A question I bet all of you have asked….. here are a few suggestions
Common reasons for experiencing back pain:
– Sleeping funny
– Lifting something heavy
– Twisting awkwardly
– Being very busy at work and sitting too much
– Picking up your young children
– No reason whatsoever
– Driving or sitting in a car for too long
– Moving house
… Seem like things you may have heard before?
Each day, we put our body through hundreds of different movements and loads, depending on what we are doing. Back pain can come on quite randomly or it can be due to an unexpected stress in our lives – for example moving house and lifting heavy boxes.
So you have back pain and it’s been lingering on for a little longer than you would like. The big questions we will often ask ourselves is WHY is it not getting better?
There may be a few reasons…
1) You have rested it completely, which may lead to a degree of deconditioning. In turn, this can continue to exacerbate symptoms
2) You visited the GP for a quick consultation who advises you rest and perhaps take painkillers. Return in a week or two if it isn’t better. However, you never get round to booking that next appointment
3) You have had some massages – they feel great but the next day you feel it’s back to square one
4) You have stopped your normal exercise due to fear that it may make the pain worse
5) You are wearing some form of back support (if you’re reading this and you are wearing one – take it off and throw it in the nearest bin!)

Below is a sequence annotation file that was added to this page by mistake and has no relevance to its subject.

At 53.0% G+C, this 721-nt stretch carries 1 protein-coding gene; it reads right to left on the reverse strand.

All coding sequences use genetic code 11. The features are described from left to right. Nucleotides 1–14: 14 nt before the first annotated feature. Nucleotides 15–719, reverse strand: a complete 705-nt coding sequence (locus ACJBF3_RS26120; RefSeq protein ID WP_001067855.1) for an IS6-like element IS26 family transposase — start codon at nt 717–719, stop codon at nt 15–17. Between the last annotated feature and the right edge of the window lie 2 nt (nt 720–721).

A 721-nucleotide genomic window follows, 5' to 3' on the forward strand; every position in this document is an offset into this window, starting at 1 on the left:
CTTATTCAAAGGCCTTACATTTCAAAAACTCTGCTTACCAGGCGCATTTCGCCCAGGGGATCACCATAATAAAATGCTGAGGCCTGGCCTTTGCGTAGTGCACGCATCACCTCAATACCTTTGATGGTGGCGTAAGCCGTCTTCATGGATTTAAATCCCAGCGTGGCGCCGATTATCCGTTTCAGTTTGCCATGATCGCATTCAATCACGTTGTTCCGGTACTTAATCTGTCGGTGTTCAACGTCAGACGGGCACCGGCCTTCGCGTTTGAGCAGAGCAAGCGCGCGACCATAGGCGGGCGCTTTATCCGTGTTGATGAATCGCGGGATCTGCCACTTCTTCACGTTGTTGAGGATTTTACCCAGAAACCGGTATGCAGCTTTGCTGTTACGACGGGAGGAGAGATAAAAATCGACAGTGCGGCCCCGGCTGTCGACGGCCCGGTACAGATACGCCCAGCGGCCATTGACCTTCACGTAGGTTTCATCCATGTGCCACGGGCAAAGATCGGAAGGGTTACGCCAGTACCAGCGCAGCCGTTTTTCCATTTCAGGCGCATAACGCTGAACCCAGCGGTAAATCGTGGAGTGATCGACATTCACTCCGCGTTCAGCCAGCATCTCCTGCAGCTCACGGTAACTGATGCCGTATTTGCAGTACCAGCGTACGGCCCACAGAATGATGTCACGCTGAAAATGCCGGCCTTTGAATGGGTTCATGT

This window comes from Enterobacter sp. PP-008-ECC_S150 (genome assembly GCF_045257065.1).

6) You’ve been to see someone who has clicked, cracked and stretched the back to ‘put the spine back in place’. But a few days later, that niggle begins to set in again…..
7) You googled or you tubed some videos for helping back pain but they didn’t help
8) You’re friends or family told you to stop moaning about your back pain – so you did
9) You have just woken up every day praying it may have just gone on it’s own
10) You have tried to manage it with pain relief
Maybe some of these sound familiar?
What I am not suggesting here is that any of the above are bad. Truth is, if you have done some of these things, you have tried to take an active approach to aid your recovery. Sometimes, back pain may resolve itself. However, if you are still experiencing a lot of pain after around 4-6 weeks, there may be more to it than a simple muscle strain.
At this point, it is important to seek professional help. Chronic pain (over 3 months) is unfortunately very common and it can lead to long lasting problems and changes to how how brain interprets pain. This means the pain can become more intense without the injury itself intensifying. If this continues long enough, people sometimes continue to experience pain long after the strain or injury has fully healed. This is thought to be due to a highly sensitised nervous system where our body begins to interpret non-painful stimuli as painful. This is a vicious circle that can be hard to break out of. Our role is to try and prevent this from happening.
Physiotherapists are focused around restoring movement and function to pre-injury level to the best of our ability.
This involves carefully looking at your painful movements, muscle length, control, balance and propriception (awareness of our body in space). Together, we work with you to advise you on the best course of action. Primarily, this will include specific exercises, tailored to your pain – not general back pain. Treatments will include:
– Movement re-education: teaching you ways to move which may help to reduce the pain
– Identifying triggers for your pain and working to resolve them
– A progressive exercise program, tailored to what YOU want to get back to
– Exercises you can complete at home to help the pain
– Postural, ergonomic and general advice on looking after our backs.
– Manual treatment (if needed) to help reduce pain and enable you to exercise more comfortably.
If you have back pain (or neck pain!) – that just doesn’t seem to be improving, call us today so we can get you back on track.
Thanks for reading.